Everybody possesses knowledge or a skill that they could share with others. But, in too many classrooms – both online and offline – what students know is mostly left out. Coding the Humanities creates a classroom that offers context to everybody’s knowledge and reduces the need for more or new content, by leveraging the knowledge that’s already there.
The Alternative Classroom
Imagine two classrooms. In the first, you see a teacher who teaches a group of students. The student’s contribution is only minimal. In the second classroom, you see a group of people sharing what they know with each other. Yet, many traditional classrooms – and even many online learning spaces – are modelled after the first classroom. Only the second classroom, however, do learners actively engage with and share their personal learning paths.
The Coding the Humanities pilot set out to create an alternative classroom where knowledge is contributed and shared by everyone, but where learners simultaneously focus on their own, personal learning goals.
Be Lazy, Impatient and Bold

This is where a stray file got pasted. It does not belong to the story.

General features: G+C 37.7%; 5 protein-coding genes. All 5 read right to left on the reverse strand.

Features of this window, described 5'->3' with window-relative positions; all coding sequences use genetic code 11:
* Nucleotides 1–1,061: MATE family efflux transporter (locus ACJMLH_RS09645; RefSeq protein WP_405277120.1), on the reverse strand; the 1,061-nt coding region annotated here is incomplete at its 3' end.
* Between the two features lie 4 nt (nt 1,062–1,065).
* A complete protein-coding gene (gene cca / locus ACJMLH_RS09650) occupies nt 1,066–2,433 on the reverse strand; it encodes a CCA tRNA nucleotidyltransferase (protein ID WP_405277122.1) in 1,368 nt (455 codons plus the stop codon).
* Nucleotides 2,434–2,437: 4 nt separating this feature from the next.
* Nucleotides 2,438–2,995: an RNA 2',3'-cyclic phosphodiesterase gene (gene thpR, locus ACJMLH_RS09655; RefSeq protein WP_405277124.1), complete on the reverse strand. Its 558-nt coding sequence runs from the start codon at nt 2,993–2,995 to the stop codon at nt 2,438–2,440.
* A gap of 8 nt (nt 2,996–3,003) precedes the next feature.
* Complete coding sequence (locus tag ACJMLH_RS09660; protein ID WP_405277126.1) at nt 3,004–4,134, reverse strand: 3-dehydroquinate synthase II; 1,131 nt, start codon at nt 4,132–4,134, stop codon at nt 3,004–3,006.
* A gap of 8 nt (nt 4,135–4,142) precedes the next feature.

In May 2013, Coding the Humanities organised a one-month coding boot camp for humanities students. We created a space where students were encouraged to shape their own learning paths. Students were encouraged adopt a programmer’s mindset, which meant:
- Be lazy. Use the work of others
- Be impatient. Make something before you know it
- Be bold. Boast and share every step take
Out of everyone and everything, from teachers, to students, to guest lecturers, most knowledge came from Google. Almost anything students needed to know, they found online. It turned out there was no need for more content. There was a need to structure, track and share all the things that they found.